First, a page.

Radio frequency identification (RFID) is a common means for identifying and providing information about articles. An RFID system includes a reader device and an RFID tag. RFID readers are typically handheld devices. Some cellular telephones include RFID readers. RFID readers direct signals at the RFID tag and receive and decode signals received from the RFID tag.

RFID tags are typically small flat devices that are affixed to the articles they identify. Despite their small size, current RFID tags are relatively complicated devices. Most RFID tags include an integrated circuit and an antenna. The integrated circuit includes memory for storing information, a small processor, and circuitry for modulating and demodulating a radio frequency signal. The antenna receives and transmits signals.

RFID tags may be passive, active, or semi-passive. Passive RFID tags have no internal power supply. Rather, a passive RFID tags is powered by a small current induced in its antenna by the signal transmitted by the RFID reader. Most passive tags signal by backscattering the carrier wave from the reader. An active RFID tags has an internal power source that it uses to power its integrated circuit and to broadcast a response signal to the reader. Active RFID tags tend to be more reliable than passive RFID tags. Semi-passive RFID tags are similar to active tags in that they have their own power sources, but the power source is used only to power the integrated circuit and not to power the broadcast response signal. The response signal is powered by backscattering the radio frequency energy from the reader.

SUMMARY OF THE INVENTION

The present invention provides a radio frequency identification system and method. Embodiments of the system include a tag reader and radio frequency identification tag. The tag reader includes an ultrasonic transducer capable of transmitting tones at selected ultrasonic frequencies and a radio transmitter capable of transmitting signals at selected radio frequencies. The tag reader includes a radio receiver capable of receiving signals at selected radio frequencies and means for determining if a received radio frequency signal is modulated at a selected ultrasonic frequency. The radio frequency identification tag includes an array of combination resonator/reflectors. Each combination resonator/reflector of the array includes an ultrasonic resonator coupled to a radio reflector. Each resonator/reflector of the array is tuned to a unique pair of selected ultrasonic frequencies and selected radio frequencies.

Embodiments of the system step the radio transmitter through a plurality of selected radio frequencies. The system steps the ultrasonic transducer through a plurality of selected tones at each of the selected radio frequencies. The system steps the radio receiver through the plurality of selected radio frequencies. In some embodiments, the selected radio frequencies range from about 300 GHz to about 460 GHz and the selected ultrasonic frequencies range from about 45 KHz to about 125 KHz.

BRIEF DESCRIPTION OF THE DRAWINGS

The novel features believed characteristic of the invention are set forth in the appended claims. The invention itself, however, as well as a preferred mode of use, further purposes and advantages thereof, will best be understood by reference to the following detailed description of an illustrative embodiment when read in conjunction with the accompanying drawings, where:

FIG. 1 is a block diagram of an embodiment of a system according to the present invention;

FIG. 2 illustrates an embodiment of a hybrid ultrasonic resonator and gigahertz radio frequency reflector according to the present invention;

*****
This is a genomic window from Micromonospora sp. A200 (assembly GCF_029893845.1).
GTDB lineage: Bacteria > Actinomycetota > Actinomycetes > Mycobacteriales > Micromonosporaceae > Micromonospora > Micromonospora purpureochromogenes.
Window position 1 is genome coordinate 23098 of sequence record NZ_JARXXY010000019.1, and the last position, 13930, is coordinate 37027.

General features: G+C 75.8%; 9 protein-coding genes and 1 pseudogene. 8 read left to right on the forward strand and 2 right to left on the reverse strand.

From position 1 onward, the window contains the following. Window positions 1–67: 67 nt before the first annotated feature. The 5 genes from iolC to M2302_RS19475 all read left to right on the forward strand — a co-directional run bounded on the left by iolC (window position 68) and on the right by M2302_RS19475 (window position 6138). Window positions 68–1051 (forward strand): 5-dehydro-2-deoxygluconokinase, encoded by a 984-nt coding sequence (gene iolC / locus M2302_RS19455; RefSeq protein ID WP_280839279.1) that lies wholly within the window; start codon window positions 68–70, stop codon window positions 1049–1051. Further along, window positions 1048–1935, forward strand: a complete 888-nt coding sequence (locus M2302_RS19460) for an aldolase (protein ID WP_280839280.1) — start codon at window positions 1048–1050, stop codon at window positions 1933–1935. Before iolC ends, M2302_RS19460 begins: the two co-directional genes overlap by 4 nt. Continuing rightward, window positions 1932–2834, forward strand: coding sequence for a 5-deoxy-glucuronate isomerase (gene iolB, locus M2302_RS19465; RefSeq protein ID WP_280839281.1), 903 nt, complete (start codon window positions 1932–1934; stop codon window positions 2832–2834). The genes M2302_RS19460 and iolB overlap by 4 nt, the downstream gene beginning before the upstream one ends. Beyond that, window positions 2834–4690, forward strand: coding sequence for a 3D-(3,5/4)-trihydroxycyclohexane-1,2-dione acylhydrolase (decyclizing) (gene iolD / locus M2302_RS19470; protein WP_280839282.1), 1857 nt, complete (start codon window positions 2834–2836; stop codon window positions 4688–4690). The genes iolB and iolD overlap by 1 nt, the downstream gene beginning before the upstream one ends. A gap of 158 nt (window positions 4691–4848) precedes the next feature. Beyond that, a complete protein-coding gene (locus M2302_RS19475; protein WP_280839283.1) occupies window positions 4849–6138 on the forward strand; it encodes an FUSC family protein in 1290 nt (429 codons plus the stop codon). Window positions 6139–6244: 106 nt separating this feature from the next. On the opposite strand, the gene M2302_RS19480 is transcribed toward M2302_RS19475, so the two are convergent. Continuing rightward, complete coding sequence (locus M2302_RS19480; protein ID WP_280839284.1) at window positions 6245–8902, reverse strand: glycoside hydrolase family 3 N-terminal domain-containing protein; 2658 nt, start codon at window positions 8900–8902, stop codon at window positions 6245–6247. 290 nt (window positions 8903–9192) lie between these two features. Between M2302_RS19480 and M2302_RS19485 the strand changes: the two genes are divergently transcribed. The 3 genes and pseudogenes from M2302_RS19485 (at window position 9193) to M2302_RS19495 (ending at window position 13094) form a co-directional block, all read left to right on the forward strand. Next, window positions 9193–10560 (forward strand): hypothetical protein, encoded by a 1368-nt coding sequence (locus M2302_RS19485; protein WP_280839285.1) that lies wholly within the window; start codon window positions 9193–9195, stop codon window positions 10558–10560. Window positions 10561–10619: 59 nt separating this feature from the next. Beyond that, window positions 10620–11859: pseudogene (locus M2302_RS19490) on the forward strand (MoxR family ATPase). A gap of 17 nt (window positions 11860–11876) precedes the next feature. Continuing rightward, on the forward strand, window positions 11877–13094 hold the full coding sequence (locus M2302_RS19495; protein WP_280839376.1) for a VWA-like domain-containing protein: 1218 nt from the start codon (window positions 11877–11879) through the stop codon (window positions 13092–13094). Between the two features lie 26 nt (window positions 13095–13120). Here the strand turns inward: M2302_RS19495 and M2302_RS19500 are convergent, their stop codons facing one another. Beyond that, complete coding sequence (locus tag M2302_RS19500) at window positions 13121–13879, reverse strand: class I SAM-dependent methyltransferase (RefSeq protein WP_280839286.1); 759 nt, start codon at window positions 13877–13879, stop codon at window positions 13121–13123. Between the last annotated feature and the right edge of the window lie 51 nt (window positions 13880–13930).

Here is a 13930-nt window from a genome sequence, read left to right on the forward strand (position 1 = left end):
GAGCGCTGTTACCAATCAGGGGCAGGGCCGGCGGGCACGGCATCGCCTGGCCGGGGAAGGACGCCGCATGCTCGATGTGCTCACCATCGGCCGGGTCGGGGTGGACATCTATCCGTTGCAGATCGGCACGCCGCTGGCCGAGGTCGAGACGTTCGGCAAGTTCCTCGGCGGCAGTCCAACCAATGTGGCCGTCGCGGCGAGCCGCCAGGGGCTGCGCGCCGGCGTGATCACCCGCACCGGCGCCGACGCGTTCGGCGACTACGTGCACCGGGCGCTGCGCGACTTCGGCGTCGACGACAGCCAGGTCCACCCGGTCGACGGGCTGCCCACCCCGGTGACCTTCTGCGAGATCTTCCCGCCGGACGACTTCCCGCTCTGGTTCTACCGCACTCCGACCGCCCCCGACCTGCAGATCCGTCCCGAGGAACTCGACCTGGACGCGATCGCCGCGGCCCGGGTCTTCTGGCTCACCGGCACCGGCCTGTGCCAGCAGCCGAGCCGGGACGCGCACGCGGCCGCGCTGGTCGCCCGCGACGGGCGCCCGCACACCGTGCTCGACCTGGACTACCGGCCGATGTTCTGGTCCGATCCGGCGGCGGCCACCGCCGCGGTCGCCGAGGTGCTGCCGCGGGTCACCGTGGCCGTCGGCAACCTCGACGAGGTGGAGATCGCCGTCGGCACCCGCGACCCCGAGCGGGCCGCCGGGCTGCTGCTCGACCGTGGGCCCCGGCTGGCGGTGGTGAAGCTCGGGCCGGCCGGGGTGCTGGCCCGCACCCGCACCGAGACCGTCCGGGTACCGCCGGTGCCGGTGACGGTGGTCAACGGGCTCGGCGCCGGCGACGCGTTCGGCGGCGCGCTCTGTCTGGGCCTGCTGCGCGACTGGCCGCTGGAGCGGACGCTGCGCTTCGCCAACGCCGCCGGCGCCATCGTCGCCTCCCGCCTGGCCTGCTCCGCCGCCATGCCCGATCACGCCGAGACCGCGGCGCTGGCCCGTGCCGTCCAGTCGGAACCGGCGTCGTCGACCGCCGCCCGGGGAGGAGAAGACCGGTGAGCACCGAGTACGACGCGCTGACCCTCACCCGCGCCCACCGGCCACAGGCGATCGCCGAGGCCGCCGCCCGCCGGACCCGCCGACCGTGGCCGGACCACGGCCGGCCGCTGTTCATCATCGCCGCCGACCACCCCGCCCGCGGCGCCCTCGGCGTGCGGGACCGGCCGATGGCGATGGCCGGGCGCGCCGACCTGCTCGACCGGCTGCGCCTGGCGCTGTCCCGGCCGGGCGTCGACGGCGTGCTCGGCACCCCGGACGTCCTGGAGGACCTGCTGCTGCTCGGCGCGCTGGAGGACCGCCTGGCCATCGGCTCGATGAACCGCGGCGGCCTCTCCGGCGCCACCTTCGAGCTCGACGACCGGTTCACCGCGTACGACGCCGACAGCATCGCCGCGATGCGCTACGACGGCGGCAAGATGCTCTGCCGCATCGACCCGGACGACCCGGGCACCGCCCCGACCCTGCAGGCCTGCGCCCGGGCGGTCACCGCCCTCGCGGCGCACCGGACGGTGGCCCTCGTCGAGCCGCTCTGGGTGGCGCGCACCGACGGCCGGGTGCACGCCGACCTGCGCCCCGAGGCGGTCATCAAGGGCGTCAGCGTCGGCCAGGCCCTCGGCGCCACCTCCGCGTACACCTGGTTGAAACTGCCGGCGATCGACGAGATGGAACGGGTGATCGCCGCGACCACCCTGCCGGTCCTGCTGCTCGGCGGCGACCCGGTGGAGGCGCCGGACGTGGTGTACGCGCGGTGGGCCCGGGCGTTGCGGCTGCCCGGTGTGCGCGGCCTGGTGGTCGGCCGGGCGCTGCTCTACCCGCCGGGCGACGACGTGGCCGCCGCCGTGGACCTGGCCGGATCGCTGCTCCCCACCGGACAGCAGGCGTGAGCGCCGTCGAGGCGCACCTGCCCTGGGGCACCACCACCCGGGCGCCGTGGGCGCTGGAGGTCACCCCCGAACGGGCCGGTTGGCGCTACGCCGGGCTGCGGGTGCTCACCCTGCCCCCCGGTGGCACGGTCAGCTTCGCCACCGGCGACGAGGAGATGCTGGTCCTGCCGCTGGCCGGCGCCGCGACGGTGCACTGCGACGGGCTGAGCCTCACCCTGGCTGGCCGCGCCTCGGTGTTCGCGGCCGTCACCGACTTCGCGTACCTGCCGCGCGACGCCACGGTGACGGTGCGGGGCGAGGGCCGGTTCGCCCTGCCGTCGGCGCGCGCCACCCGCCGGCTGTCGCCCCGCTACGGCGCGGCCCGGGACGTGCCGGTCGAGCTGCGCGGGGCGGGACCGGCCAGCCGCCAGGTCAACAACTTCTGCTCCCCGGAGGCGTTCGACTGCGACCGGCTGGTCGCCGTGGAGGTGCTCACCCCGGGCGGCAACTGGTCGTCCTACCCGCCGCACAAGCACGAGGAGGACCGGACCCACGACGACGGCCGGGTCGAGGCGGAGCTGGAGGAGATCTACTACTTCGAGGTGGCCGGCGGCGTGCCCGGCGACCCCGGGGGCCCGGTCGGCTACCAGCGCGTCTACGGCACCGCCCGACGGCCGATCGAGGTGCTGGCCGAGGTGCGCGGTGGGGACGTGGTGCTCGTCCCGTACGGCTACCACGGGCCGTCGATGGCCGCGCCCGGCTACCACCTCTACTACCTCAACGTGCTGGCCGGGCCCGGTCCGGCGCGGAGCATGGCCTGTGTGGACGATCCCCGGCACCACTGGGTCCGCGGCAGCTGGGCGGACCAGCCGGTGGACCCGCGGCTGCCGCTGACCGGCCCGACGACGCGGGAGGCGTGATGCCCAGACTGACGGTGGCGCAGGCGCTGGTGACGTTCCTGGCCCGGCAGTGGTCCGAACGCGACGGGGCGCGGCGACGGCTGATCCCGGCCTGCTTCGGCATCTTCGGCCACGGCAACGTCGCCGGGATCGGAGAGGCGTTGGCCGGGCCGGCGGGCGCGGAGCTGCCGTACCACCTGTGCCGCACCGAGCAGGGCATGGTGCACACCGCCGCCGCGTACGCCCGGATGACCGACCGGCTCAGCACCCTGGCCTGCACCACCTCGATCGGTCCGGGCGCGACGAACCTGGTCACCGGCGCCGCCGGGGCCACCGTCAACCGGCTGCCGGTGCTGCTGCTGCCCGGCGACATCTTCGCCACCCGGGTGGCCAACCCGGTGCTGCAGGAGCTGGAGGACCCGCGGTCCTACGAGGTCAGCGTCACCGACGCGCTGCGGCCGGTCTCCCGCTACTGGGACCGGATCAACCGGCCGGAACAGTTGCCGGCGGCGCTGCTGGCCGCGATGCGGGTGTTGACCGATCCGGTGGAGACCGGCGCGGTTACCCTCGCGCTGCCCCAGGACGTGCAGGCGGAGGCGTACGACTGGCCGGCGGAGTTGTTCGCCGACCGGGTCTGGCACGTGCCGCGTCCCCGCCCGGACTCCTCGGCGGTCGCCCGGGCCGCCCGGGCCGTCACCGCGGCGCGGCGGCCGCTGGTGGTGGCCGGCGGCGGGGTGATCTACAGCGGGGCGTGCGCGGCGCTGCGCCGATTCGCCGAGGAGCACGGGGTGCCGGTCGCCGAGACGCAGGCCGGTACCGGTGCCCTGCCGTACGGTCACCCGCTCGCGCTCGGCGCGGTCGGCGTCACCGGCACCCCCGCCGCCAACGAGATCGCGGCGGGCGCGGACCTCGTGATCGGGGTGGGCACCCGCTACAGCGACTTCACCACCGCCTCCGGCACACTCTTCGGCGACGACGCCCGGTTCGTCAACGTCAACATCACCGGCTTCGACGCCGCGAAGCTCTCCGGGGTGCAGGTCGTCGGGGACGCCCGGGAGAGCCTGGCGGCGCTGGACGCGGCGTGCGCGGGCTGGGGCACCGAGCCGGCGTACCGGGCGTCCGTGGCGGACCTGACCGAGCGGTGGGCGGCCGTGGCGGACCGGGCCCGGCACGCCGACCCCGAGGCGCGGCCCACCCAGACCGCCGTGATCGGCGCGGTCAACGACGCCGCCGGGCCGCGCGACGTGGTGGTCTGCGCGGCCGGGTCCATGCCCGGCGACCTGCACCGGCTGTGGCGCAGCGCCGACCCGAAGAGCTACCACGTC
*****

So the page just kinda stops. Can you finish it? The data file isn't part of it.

FIG. 3 illustrates an embodiment of an array of hybrid ultrasonic resonator and gigahertz radio frequency reflectors according to the present invention;

FIG. 4 is an embodiment of a table of frequencies according to the present invention; and,

FIG. 5 is a flow chart of an embodiment of processing according to the present invention.

DETAILED DESCRIPTION OF THE PREFERRED EMBODIMENT

Referring now to the drawings, and first to FIG. 1, an embodiment of a system according to the present invention includes a tag reader 101 and a radio frequency identification tag in the form of a resonator/reflector array 103. The structure and operation of resonator reflector array 103 will be described in detail hereinafter. Resonator reflector array 103 is associated with an article 105. Article 105 may be any physical item that may be identified by resonator reflector array 103. Typically, resonator reflector array 103 is associated with article 105 by attaching or affixing it to the article.

Tag reader 101 includes an ultrasonic transducer 107, which is driven by a variable oscillator 109. In the illustrated embodiment, ultrasonic transducer 107 is adapted to produce ultrasonic tones having frequencies ranging from about 45 kHz to about 130 kHz. Tag reader 101 also includes a microwave transmitter 111. Microwave transmitter 111 is adapted to produce radio frequency signals ranging from about 300 GHz to about 460 GHz, which corresponds to a range of wavelengths from about 1 mm to about 0.7 mm. Variable oscillator 109 and microwave transmitter 111 are operated by a controller 113, which is controlled by a processor 115 programmed according to the present invention. A microwave receiver 117 is coupled to controller 113. Tag reader 101 preferably includes a display 119, which may be an LED display or the like, and the user input device 121, which may be a keypad or touchpad or the like.

Referring to FIG. 2, an embodiment of a resonator reflector is designated generally by the number 201. As shown in FIG. 3, resonator/reflector array comprises a plurality of resonator/reflectors 201. Each resonator/reflector 201 comprises a microwave radio frequency resonator 203, which includes a microwave antenna 203, coupled to an ultrasonic resonator 207. Resonator/reflector 201 includes a tuning post 209. Radio frequency resonator 203 is sized and tuned to resonate and reflect or reradiate microwave signals at a selected frequency.